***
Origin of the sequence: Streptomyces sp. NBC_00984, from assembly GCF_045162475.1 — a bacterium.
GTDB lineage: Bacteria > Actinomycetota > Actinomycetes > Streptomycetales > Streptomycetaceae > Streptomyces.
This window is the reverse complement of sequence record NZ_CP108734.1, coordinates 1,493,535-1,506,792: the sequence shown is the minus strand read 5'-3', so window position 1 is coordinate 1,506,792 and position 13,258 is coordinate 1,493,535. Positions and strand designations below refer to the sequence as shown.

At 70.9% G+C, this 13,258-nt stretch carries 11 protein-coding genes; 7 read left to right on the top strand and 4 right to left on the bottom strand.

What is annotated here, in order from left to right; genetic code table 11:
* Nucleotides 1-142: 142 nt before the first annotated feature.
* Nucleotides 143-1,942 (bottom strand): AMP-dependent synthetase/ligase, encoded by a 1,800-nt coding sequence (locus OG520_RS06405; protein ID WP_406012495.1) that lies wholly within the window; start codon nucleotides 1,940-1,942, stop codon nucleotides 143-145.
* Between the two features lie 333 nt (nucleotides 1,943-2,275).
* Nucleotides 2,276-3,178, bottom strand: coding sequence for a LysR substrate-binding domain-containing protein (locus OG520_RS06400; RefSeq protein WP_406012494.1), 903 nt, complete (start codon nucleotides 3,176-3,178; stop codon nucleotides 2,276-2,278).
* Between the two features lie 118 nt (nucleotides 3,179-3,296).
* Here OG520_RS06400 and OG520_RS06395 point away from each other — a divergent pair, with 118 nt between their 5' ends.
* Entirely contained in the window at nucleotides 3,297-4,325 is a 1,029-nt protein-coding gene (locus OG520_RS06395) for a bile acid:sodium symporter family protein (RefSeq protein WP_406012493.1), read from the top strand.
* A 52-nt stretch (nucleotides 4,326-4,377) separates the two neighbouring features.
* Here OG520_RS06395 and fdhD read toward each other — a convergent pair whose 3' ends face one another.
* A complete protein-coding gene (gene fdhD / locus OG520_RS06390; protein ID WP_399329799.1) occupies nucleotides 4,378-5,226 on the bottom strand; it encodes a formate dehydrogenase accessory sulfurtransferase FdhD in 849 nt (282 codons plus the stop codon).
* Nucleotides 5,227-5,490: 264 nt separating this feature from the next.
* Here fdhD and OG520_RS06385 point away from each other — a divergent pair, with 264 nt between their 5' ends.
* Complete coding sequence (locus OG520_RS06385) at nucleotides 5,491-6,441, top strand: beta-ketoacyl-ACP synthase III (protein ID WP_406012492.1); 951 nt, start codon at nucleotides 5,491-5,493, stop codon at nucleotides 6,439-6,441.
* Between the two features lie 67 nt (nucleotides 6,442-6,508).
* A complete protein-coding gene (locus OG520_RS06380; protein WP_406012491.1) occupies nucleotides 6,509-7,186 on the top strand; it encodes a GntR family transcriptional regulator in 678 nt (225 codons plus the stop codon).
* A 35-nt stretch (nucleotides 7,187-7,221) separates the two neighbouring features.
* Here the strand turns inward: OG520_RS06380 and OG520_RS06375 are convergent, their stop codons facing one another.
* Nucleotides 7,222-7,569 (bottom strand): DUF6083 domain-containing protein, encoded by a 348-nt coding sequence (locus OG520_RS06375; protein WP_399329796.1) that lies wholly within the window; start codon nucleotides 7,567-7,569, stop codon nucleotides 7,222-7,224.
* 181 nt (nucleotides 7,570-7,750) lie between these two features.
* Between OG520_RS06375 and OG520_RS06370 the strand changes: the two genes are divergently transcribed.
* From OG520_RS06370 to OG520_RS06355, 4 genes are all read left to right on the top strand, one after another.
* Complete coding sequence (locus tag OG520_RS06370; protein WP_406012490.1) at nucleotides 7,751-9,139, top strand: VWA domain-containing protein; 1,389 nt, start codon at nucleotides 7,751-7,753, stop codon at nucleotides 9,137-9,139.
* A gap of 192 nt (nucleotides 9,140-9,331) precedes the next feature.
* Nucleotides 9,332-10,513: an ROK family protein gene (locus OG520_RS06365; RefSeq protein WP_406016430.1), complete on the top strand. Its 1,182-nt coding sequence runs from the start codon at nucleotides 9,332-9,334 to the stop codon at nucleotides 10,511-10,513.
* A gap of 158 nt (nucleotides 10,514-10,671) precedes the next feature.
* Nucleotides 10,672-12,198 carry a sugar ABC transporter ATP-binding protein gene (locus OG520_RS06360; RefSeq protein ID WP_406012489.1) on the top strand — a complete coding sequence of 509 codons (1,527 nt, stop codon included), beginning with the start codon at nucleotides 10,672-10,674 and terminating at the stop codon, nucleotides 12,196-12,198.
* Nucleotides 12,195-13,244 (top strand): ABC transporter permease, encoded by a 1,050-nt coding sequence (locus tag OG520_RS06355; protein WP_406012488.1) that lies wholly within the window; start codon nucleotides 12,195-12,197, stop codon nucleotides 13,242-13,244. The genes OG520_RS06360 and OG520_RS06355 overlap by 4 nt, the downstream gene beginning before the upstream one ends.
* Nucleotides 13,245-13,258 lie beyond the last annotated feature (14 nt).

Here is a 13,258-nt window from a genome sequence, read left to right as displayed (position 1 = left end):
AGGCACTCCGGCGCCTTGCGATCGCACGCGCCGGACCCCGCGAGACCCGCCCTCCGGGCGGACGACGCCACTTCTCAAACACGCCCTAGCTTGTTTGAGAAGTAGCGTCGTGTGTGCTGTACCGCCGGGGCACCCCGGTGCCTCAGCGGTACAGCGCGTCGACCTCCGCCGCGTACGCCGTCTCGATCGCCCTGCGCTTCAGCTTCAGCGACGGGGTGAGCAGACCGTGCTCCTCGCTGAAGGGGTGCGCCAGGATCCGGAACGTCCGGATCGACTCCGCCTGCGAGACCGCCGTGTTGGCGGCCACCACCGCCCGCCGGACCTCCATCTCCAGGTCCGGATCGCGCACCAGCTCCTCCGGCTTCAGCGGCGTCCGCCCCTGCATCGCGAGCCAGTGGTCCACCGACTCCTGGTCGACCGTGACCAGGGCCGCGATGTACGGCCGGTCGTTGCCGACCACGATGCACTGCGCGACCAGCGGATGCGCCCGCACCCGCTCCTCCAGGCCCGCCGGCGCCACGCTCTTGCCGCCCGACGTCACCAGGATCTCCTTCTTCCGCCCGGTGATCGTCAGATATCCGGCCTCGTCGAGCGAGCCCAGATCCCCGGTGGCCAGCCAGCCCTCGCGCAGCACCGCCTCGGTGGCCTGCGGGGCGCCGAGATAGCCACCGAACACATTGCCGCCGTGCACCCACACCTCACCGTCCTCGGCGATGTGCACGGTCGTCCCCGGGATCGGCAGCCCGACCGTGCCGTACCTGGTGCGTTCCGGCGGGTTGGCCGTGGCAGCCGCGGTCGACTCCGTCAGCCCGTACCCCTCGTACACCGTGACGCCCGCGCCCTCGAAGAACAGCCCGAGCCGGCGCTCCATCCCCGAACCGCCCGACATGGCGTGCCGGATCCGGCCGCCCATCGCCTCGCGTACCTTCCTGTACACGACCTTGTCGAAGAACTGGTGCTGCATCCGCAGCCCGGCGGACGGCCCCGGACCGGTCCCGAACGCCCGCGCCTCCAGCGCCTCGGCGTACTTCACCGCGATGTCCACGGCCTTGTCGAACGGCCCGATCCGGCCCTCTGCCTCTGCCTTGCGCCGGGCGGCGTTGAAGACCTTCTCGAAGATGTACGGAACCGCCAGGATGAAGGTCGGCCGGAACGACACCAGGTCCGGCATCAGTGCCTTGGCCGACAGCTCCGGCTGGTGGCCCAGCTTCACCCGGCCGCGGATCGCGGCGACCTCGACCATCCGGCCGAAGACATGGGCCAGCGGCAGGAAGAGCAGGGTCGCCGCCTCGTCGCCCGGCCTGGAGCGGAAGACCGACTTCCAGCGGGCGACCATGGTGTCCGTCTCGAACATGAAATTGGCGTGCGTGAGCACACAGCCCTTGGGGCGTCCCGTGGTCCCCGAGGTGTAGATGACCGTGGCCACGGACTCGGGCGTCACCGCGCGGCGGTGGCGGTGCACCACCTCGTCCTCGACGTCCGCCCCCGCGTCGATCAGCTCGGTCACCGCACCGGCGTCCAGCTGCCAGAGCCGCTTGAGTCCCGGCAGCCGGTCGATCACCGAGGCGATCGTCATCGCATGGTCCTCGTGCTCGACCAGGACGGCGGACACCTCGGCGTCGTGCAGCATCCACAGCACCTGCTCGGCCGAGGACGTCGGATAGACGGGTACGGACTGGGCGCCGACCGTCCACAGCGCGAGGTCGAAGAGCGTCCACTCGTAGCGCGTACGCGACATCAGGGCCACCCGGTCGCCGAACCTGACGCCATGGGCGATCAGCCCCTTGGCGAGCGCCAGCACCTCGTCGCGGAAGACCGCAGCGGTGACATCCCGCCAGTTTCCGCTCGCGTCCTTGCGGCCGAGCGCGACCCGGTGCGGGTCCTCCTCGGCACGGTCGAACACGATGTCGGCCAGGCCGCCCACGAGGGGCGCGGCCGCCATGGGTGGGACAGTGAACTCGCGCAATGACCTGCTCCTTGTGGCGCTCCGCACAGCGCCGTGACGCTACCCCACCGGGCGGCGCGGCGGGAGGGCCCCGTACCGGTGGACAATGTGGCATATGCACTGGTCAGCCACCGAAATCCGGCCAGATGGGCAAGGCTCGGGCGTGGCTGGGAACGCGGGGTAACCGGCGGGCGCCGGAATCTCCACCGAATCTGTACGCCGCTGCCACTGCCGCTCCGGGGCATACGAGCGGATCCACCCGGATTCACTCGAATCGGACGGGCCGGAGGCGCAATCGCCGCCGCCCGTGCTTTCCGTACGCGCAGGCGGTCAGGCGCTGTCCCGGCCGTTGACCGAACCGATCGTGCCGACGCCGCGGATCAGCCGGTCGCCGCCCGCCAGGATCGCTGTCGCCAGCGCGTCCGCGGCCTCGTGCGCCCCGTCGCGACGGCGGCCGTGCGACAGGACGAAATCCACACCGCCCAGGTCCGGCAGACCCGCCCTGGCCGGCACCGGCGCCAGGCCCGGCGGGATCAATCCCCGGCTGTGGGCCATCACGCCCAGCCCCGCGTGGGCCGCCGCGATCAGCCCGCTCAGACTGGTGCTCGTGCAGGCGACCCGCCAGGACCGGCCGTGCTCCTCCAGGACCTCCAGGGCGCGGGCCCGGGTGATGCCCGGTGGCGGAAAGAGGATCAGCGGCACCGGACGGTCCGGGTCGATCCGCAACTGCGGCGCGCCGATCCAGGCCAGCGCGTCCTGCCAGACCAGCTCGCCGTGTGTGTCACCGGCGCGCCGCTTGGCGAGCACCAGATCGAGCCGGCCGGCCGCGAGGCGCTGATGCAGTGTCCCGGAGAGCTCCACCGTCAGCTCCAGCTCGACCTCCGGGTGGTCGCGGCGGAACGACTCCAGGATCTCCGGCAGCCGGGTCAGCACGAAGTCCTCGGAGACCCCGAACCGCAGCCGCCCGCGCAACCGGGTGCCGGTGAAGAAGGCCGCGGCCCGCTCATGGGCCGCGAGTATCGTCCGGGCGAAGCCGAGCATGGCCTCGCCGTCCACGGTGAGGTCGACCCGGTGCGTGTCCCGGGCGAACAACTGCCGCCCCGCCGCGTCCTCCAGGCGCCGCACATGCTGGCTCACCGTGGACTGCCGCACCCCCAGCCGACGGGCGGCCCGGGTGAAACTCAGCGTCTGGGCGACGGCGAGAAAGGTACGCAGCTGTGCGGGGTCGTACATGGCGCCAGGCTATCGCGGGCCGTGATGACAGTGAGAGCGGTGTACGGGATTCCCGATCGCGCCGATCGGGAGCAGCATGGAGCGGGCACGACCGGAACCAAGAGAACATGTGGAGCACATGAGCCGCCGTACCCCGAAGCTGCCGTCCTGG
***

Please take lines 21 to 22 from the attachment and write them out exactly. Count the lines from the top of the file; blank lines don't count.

* A 35-nt stretch (nucleotides 7,187-7,221) separates the two neighbouring features.
* Here the strand turns inward: OG520_RS06380 and OG520_RS06375 are convergent, their stop codons facing one another.